Goodbye, ‘Friend’

He’s not a nice guy.

It was an old and disgusting rumor that was repeatedly brushed off with an equally uncomfortable ease. There was just no way for any of the ‘crazy’ accusations to be true, because, after all, the ‘He’ in question was a legitimate and beloved living legend; as well as a cultural and social icon that changed the face of comedy forever.

And, in a strange way, it’s almost perfect that his eventual downfall began with another standup act:

‘Pull your pants up, Black people, I was on TV in the ’80s! I can talk down to you because I had a successful sitcom!’

Yeah… but you raped women, Bill Cosby, so…

When Hannibal Buress took the stage at The Trocadero on October 16, 2014 (in Philadelphia — Cosby’s own backyard, no less), he wasn’t trying to save the world, or become a voice for the voiceless. Buress’ extended routine about the numerous sexual assault allegations against ‘America’s Favorite Dad’ had simply been a funny-because-it’s-true bit that received little to no notice for nearly half a year. The joke was built on the hypocrisy of Cosby’s penchant of shouting down from a soapbox — mostly at the expense of young, Black men — while running and ducking from decades-worth of unsavory and shocking criminal accusations. And, even then, it still took an unauthorized fan-made clip for everything to go viral.

I don’t remember the first time I heard a rumor, but I do remember Janice Dickinson’s 2006 appearance on The Howard Stern Show. During a lengthy chat that detailed years and years of the former supermodel’s lifestyle of debauchery, Dickinson let it slip that — due to fearing litigation — she was unable to discuss her previous interactions with Cosby. With the patience (and equal lack of awareness) of a child, Howard immediately pressed for information; wanting to know if Janice was “nailed” by a guy she would eventually accuse of rape. To her credit, Dickinson simply replied that Cosby was “not a nice guy.”

Twelve years ago, we called Janice “crazy” (among even worse insults), and accused HER of trying to milk fifteen more minutes of fame by attacking OUR hero. Twelve years ago, we were completely unable to truly imagine a world where Bill Cosby wasn’t the same guy who (innocently) shared a bed with his brother Russell, or taught Theo how to responsibly live on a budget. And, twelve years ago, I defended him.

Born in 1977, and as a child of the ’80s, I grew up with Fat Albert and the Cosby Kids, Picture Pages, and, eventually, The Cosby Show. While my comedic sensibilities were forever set in stone with the August 1983 release of EDDIE MURPHY: DELIRIOUS, it was just three months earlier when I first saw BILL COSBY: HIMSELF. Cosby’s set wasn’t about telling dirty or pointed jokes (the entertainer, at least, worked clean), but, instead, he shared true-to-life stories about relationships and parenthood in an incredibly engaging and hysterically honest way. Where Eddie’s HBO debut was brash, hip, and (if we are being honest) sometimes toxic, Cosby’s hour and forty-five minutes were nothing short of pure and genuine. If Eddie was his era’s Jordan, Cosby was both Magic and Bird.

I saw him up close when he was Hilton Lucas. When I was 19–years-old, I managed to get two free tickets to a taping of the pilot episode for his short-lived CBS sitcom, Cosby. My mother and I made the trip out to Astoria, Queens, and ended up seated in the front row. At the time, Cosby (less than a year shy of his 60th birthday) was attempting what turned out to be a final TV comeback with a loosely-based adaptation of the BBC series One Foot in the Grave. The laughs were mild, but, hell, I was watching Cosby perform on stage — and with both Phylicia Rashad and Madeline Kahn, no less.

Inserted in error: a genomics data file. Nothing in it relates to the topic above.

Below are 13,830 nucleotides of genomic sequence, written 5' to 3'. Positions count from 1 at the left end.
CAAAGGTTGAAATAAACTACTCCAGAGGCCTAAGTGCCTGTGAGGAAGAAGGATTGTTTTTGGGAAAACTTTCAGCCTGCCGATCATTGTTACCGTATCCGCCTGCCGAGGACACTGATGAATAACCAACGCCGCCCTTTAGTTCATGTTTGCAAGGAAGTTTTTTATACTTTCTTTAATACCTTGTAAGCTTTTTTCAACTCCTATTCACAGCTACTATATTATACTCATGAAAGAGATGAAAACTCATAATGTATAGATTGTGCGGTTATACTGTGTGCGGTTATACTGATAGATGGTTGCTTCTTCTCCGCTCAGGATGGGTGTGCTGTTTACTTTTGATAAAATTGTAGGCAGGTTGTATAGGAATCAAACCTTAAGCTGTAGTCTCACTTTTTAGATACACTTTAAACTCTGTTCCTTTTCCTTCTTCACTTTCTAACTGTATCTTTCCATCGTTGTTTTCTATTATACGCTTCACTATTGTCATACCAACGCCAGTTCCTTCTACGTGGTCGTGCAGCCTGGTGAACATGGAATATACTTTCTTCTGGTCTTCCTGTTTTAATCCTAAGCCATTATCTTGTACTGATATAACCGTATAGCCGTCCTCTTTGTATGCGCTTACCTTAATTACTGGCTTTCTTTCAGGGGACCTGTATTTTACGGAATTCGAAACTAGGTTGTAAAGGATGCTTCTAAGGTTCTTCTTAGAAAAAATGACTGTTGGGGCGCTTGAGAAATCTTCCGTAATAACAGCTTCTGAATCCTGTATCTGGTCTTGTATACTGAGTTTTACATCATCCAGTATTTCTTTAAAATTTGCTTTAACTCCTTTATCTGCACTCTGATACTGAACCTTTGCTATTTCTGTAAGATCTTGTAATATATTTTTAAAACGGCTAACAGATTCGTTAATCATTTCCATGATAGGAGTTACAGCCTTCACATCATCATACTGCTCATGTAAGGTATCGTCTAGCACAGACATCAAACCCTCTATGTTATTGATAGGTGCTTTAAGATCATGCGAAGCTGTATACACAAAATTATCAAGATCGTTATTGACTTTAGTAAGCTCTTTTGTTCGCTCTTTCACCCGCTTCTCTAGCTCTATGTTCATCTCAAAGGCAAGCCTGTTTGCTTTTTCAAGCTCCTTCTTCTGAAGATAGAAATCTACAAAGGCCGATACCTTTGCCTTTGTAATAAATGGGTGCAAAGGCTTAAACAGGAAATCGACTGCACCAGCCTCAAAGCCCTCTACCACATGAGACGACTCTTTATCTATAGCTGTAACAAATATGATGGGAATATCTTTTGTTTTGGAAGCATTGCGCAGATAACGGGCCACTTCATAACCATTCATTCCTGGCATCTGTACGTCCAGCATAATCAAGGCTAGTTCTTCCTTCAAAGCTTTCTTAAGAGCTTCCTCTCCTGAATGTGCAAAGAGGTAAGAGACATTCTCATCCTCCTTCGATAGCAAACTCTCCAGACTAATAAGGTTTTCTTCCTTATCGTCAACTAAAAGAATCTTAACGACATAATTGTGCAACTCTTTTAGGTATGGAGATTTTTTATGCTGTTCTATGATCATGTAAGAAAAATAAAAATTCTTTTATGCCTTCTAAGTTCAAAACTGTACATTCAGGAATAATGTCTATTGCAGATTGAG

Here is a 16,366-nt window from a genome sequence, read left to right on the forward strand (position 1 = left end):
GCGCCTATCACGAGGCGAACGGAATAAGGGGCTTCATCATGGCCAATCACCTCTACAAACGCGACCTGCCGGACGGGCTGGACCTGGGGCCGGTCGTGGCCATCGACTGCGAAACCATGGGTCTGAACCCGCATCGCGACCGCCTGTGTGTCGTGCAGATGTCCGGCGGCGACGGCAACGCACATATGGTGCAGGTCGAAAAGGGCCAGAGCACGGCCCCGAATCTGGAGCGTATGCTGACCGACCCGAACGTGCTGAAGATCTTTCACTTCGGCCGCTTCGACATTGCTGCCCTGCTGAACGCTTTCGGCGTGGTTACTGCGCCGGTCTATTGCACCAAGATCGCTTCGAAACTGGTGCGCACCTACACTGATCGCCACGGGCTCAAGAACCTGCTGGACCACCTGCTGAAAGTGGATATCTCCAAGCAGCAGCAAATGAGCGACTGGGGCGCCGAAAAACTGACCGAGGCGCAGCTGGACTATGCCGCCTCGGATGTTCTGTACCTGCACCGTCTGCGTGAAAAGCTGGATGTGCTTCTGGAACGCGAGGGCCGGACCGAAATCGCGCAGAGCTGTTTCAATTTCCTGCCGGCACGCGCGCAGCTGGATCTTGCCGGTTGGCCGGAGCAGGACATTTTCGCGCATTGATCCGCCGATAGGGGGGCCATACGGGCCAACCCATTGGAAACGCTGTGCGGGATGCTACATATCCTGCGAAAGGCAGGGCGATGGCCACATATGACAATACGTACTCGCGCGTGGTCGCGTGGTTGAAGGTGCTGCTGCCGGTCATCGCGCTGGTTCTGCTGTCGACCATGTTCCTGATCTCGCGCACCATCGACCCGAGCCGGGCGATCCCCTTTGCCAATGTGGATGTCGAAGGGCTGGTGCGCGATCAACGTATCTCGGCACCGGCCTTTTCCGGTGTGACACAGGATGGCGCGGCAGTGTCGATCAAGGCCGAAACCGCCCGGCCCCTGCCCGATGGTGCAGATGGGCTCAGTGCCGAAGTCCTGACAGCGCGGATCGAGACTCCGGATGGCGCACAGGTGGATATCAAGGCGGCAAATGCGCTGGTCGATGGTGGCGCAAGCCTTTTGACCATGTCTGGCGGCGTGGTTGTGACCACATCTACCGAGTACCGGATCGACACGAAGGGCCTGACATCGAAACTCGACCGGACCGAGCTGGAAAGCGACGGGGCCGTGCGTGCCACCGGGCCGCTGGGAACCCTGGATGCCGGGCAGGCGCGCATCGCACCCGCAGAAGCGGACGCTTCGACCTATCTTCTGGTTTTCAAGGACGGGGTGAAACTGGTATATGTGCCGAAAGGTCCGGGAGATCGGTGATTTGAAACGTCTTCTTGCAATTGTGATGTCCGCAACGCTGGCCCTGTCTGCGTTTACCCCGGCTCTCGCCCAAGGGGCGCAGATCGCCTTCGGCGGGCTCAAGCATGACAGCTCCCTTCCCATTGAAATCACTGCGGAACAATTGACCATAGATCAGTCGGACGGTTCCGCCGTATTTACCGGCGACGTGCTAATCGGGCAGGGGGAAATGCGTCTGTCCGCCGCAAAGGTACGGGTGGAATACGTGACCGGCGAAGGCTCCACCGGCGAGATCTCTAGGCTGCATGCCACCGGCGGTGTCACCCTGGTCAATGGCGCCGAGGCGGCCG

At one point during a break, the star made his way over to talk to someone with the production right in front of my seat. Knowing he had extra sets of ears listening, Cosby went out of his way to tell a few jokes. To be honest, I don’t remember a single word he said… but it was an absolutely surreal moment for me.

Much like this past Thursday.

William Henry Cosby, Jr. is an American stand-up comedian, actor, author, musician, husband, father… and, now, a convicted sex offender.

I would be lying if I said it didn’t hurt to type those words, and I would be lying if I said I don’t still want to believe him. Bill Cosby was a hero and inspiration to many, and it is devastating that all the good he achieved will be mostly wiped out, thrown away, and forgotten… but that loss is not to be mourned.

Yes, Bill deserves credit for the cultural shift that started when The Cosby Show broke color barriers by introducing characters who looked like me to a world that never seemed to notice anything past that appearance. The problem with Cosby isn’t simply one concerning past entertainment and amusement — it’s that he played a major role in race relations when it comes to acceptance. If you think racism, prejudice, and bigotry are still problems today, try to imagine a world where we weren’t able to welcome and embrace the Huxtables.

However, for the more than 60 women (THAT. WE. KNOW. OF), Cosby deserves so much more. He has been accused of rape, sexual battery, drug-facilitated sexual assault, child sexual abuse, and sexual misconduct. And the only reason most of us started paying attention to those allegations is because a prominent male comedian was filmed telling jokes about a rapist.

So, at the end of this entry, I find myself no less torn when it comes to my feelings towards Bill Cosby. He is an actor and comedian I admired for over thirty years, and, even after realizing it awhile ago, I am still struggling to truly confront what is a now obvious truth. But I am no longer in mourning.

Because he’s not a nice guy.

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